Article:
Occasionally, new girls joined the Bride School Class later in the semester. Kiyo had just married an American soldier and moved to the base. She was also no more than fifteen, but said she was eighteen, and was melon-bellied already. Some Bride School girls were cruel to the new ones, for no reason except that they were new. Oh, these halfie American babies of ours, their heads are so big, they’ll rip you in two. The doctor will have to stitch you up, Kiyo. Make sure you don’t get Dr. Snow, little sister, he’ll sew you so tight, only your husband will like it. But Kiyo was not scared off by such talk. She sprinkled greasy potato chip crumbs on her tuna casserole and smiled and nodded, politely. Kiyo promised her mother that she was moving to America and was going to be a better American than the Americans already there. Then she’d move everyone to Hollywood and feed them salmon, no more boiled acorns. Just wait and see. Still, she stayed away from Dr. Snow.
When a Bride prepared to leave, there would be a pot-luck party at the community center. There would be a pastel-hued punch, which would later be spiked by the men. Some Brides drank too much “after ten o’clock punch” and ended up sitting on the playground swing sets together, sobbing. Some would wander the lanes, lost in conversation with a friend from the same town or, at the very least, the same prefecture. Promises would be made—rice crackers sent monthly, letters every week. It made leaving a bit easier, these late night vows.
The night of Yoshiko’s going away bash, she didn’t touch the punch, but the other Brides did. They giggled and tumbled after each other, away from the well-lit housing block, the husbands smoking and playing cards outside the community center. At the playground, Yoshiko climbed the ladder to the slide. Around her, the Brides had burst into a drunken song, Aoi Sanmyaku. “Goodbye with a sad dream, birds sing for a traveling girl who longs for blue mountains and rosy clouds.” Yoshiko began to sing along, and she had a good voice, although none of the Brides knew this. How had they missed this about her? They all stopped singing and listened to Yoshiko, crooning atop the slide in her best dress, the new moon poised behind her head. The Brides let her voice move through them and they knew she was singing of blue mountains but thinking of the brown flatness that awaited her in an Oklahoma oil town so far away, she would not leave it until her hair turned gray.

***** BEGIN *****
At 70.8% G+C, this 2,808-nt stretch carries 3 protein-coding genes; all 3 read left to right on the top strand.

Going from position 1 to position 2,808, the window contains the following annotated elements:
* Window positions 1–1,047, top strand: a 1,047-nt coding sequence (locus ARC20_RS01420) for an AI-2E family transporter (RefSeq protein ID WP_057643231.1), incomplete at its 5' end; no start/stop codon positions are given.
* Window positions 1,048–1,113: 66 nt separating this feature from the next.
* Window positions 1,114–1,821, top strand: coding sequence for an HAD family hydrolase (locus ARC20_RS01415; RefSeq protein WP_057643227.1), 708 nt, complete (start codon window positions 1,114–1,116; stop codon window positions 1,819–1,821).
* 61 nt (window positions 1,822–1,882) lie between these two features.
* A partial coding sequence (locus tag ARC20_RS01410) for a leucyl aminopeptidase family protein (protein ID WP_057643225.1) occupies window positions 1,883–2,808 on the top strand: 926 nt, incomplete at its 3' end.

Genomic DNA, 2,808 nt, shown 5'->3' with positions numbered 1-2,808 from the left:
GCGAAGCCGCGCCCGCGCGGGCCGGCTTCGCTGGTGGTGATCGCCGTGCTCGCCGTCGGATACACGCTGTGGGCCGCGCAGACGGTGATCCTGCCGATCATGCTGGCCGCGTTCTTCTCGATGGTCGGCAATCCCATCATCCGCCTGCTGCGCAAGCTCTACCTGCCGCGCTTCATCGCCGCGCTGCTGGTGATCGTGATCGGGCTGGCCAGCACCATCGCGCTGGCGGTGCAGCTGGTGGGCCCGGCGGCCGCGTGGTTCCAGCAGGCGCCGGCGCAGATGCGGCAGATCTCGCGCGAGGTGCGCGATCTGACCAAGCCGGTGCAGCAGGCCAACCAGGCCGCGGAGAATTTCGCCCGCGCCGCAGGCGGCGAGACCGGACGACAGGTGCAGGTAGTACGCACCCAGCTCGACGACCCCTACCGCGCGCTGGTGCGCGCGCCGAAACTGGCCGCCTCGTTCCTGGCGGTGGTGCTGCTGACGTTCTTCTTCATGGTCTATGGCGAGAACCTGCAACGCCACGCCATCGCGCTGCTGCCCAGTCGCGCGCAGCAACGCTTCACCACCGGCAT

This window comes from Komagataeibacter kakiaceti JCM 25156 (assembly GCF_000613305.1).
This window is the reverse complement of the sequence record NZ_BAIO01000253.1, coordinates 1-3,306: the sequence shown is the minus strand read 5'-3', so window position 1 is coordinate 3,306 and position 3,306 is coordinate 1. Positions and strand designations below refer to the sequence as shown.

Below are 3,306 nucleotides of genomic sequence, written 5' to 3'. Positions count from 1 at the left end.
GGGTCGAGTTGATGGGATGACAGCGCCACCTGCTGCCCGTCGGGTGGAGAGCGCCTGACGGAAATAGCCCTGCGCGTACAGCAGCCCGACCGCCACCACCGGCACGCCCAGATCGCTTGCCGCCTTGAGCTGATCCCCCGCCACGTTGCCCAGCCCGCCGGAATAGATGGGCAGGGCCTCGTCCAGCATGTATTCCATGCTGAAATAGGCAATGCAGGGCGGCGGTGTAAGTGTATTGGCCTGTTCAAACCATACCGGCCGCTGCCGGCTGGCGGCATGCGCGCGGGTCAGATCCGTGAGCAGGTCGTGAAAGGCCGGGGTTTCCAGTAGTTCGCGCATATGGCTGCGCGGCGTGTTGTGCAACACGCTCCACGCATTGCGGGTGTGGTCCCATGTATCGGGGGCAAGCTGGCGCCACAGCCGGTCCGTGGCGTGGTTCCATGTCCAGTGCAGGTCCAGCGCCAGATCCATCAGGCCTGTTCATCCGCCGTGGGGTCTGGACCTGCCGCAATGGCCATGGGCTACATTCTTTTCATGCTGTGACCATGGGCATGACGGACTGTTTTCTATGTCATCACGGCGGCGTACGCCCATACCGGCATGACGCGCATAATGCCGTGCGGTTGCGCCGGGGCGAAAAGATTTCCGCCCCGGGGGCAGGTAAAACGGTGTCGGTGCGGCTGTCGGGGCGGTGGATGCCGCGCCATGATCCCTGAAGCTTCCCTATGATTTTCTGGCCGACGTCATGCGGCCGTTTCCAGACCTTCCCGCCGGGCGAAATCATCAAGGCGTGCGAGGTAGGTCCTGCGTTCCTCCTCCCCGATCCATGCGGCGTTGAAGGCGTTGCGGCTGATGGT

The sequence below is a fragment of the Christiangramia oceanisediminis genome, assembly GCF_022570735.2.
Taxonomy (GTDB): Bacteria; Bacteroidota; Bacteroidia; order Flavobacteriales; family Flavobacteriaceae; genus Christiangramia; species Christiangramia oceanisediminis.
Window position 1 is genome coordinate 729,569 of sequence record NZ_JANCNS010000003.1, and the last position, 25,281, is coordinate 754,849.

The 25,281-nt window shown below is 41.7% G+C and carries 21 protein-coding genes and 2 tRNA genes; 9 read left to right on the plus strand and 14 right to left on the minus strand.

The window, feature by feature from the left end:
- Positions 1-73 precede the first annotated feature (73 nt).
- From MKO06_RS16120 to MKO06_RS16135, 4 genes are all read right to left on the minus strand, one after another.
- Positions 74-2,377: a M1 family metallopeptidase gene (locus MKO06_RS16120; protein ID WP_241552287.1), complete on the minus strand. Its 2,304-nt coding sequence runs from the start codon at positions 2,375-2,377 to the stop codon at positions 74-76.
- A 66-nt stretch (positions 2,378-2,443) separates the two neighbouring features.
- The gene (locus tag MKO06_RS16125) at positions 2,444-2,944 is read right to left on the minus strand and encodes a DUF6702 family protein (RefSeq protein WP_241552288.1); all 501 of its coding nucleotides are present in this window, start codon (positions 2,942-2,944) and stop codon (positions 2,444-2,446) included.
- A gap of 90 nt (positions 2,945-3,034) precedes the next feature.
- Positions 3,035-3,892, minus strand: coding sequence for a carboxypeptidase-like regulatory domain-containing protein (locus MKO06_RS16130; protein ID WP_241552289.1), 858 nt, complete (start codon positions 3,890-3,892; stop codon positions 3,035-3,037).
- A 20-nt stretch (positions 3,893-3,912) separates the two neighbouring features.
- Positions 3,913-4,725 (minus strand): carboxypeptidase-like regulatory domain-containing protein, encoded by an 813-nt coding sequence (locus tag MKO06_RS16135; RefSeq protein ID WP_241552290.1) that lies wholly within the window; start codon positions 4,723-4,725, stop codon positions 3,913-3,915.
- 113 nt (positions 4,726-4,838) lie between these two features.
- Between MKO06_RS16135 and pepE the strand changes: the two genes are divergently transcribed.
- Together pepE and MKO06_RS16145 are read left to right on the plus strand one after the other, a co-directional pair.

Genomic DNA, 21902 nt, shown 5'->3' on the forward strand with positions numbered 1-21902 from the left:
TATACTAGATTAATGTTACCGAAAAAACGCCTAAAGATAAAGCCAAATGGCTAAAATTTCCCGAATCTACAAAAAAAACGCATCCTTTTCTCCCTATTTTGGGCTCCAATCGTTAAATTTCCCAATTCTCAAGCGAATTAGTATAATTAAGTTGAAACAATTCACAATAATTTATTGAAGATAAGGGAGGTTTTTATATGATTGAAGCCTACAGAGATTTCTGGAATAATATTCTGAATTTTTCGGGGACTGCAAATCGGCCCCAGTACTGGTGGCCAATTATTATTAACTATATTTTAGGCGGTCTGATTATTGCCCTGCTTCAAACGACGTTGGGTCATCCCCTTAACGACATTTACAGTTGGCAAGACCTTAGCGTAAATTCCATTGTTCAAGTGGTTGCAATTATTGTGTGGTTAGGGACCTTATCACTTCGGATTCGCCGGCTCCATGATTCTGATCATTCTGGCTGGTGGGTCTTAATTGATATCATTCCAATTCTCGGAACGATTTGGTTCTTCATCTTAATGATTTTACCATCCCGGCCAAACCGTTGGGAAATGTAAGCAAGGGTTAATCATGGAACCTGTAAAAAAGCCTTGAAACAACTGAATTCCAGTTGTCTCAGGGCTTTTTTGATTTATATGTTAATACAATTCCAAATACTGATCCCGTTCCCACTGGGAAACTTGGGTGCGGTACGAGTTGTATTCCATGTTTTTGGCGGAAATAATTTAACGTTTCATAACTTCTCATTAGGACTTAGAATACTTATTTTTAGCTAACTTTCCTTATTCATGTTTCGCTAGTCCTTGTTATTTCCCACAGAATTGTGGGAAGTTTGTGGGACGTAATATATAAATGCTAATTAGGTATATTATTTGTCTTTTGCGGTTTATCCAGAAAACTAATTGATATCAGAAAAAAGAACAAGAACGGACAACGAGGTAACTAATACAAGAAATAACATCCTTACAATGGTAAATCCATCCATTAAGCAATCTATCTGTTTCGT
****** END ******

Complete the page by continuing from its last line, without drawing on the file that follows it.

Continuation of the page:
The Brides grew old in new places. They left gangplanks and jet bridges, wearing white gloves, pearls in their ears and three strands of good pearls packed secretly in their luggage, one to wear and two to sell, just in case. You’re in the enemy’s mouth, the belly is next, Chiyo’s sister said when she called home for the first time, a complaint on her lips. Well, maybe I’ll come out the other end, she said angrily, hanging up with such force, the phone made a series of pained ringing noises. Chiyo was in the center of the country, indeed its stomach, working her husband’s sugar beet farm, her hands always cold, no need for eyeliner or to say “this dance is neat-o” because there was no dance. Chiyo wrote letters to the other Brides. Tell me, are you happy? Then she walked the long path to the mailbox month after month, hungry for the familiar, the metal tube always empty, until one day she stopped waiting and let this land swallow her whole.